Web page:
Now we go back along the Mt. Tam ridgeline with a series of great rollers—fast in the direction we were going in today. When we get to the end of Ridgecrest Don and Dave went right, back to Fairfax—and even though they are cutting miles off the ride they are going to have lots of climbing. The rest of us turn left to go down Fairfax- Bolinas road again—the sun is out but I’m not getting fooled again. I put on vest, arm warmers and gloves. Glad I did and now that road is familiar much nicer time going down it. At the bottom is a large group of Team in Training—toking away. Two hours previous the fog was rolling in here, now the only haze was coming from the smoke being passed around this group, Doesn't Team in Training teach cyclists anything??? If your group is going to smoke a joint (tiny red arrow) you HAVE TO BE ON MOUNTAIN BIKES. At the end of Fairfax-Bolinas Road.

Ward, Ron, Chirstine and I now go North on Highway 1 with a half dozen attention getting rollers—and I’m having fun slamming over them. After Olema we take the Ward loop to get off Highway 1, and frighten Christina and Ron by telling them we are going to the lighthouse—which would add @40 hard miles. But we cut into the town of Pt Reyes Station, with lots of cars parked for a hippie faire on the outskirts of town.

You never know what you'll see on the road in Marin County--police action on the run in to Pt. Reyes Station. (Ward-o-photo)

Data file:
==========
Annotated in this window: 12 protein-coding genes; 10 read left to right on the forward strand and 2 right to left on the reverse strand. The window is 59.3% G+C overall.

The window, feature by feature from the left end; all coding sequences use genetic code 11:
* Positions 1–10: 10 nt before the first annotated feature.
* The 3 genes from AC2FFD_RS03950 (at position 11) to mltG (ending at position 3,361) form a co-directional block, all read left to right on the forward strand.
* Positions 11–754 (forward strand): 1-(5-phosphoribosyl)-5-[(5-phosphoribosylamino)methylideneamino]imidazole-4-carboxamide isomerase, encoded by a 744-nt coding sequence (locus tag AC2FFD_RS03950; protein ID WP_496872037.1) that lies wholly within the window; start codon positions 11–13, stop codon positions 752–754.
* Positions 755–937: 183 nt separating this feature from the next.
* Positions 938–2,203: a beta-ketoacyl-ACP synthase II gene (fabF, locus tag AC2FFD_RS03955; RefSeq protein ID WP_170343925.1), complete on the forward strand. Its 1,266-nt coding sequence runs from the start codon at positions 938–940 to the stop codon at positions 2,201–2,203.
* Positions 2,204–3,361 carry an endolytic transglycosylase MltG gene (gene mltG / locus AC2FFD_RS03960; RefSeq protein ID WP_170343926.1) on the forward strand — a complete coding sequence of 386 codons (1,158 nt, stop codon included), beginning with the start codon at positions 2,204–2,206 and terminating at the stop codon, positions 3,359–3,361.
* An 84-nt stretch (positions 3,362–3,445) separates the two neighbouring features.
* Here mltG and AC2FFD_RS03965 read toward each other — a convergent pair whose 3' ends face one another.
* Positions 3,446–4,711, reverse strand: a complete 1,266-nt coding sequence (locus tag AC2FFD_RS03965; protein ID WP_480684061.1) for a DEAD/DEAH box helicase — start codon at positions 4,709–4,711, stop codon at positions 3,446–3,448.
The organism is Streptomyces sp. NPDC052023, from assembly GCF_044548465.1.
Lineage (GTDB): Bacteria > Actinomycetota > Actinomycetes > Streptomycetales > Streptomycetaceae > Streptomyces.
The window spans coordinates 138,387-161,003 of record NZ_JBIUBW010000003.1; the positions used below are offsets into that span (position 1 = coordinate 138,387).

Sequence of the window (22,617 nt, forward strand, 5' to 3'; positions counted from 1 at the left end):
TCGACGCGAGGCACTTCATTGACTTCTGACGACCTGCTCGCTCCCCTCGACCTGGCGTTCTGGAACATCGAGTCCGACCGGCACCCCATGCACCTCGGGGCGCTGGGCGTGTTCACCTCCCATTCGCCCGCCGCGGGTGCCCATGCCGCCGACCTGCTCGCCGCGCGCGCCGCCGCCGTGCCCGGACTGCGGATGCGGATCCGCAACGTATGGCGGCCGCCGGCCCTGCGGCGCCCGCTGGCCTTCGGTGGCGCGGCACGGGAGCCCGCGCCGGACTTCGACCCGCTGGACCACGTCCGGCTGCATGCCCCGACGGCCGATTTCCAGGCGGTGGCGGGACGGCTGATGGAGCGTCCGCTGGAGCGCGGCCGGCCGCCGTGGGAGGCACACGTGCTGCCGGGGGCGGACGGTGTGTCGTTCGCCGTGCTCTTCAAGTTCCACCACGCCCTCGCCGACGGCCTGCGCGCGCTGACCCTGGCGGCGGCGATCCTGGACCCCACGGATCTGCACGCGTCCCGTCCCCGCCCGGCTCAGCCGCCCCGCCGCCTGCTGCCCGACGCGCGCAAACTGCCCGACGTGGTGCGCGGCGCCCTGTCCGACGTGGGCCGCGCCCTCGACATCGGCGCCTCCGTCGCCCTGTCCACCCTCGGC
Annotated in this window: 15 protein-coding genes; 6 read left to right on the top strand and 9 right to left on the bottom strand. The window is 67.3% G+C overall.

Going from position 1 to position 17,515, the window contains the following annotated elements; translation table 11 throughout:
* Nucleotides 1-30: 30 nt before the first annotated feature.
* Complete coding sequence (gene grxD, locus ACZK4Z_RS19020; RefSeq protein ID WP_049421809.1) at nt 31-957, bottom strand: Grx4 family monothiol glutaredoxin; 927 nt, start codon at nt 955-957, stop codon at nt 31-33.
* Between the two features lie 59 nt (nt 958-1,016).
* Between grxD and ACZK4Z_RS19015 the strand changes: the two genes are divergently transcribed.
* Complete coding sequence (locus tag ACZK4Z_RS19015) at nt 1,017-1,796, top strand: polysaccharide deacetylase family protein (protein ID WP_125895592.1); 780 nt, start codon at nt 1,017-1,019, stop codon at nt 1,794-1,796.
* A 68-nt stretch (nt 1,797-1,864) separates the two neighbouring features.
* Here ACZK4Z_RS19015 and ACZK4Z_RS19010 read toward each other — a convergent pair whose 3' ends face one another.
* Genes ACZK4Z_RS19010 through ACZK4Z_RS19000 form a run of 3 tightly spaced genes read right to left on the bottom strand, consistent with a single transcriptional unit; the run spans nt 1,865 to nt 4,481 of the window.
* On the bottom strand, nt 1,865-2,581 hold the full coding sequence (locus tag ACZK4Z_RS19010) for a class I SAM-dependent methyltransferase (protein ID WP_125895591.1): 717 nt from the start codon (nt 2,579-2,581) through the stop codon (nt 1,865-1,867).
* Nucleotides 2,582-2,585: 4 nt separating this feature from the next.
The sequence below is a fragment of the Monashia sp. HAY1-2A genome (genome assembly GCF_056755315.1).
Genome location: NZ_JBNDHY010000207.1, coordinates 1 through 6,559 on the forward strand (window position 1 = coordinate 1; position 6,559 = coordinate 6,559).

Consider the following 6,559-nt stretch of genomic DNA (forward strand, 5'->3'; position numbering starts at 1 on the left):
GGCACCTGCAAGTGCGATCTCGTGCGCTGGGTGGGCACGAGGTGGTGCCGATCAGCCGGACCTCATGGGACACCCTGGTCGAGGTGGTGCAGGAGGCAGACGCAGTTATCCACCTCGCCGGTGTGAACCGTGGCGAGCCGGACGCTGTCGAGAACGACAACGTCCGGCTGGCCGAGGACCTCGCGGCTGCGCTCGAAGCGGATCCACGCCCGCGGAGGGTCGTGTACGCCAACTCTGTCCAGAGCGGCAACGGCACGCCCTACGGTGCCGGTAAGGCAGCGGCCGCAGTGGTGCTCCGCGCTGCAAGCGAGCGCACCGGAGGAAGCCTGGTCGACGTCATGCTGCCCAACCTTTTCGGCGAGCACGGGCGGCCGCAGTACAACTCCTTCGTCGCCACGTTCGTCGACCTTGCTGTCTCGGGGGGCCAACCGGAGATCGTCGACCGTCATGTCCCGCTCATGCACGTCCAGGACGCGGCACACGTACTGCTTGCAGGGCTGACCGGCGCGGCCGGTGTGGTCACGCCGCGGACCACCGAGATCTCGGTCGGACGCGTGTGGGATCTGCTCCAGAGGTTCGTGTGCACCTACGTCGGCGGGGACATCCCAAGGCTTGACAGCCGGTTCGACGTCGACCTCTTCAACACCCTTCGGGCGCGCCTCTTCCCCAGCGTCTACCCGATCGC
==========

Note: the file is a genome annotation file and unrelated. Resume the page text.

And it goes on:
Great Bovine Bakery had been picked over, but real enjoyable bsing in vacant lot nearby. We take lots of time here (we were hurrying Ron all day so he’s ready when Jack comes back from the Tour de France) and we have the usual nice tailwind as we fly to Nicasio—I’m trying to work hard to be prepped for next week’s finish. Then it’s the fast uphill to the Big Rock Climb—steep but short in this direction, and time to navigate the 16 hairpins coming off it. One car drifts over the center line—when I look at it I hit a pothole and almost wipe out but do a nice save. The downhill finally levels off and it is 21+ mph back to the cars, not bad for after 90+ miles with 8400’ climbing, and two stupid clothing mistakes.


Next week I hope I feel just as good—and that I remember my cycling gloves.

Monday, July 20, 2009

Tour de Bore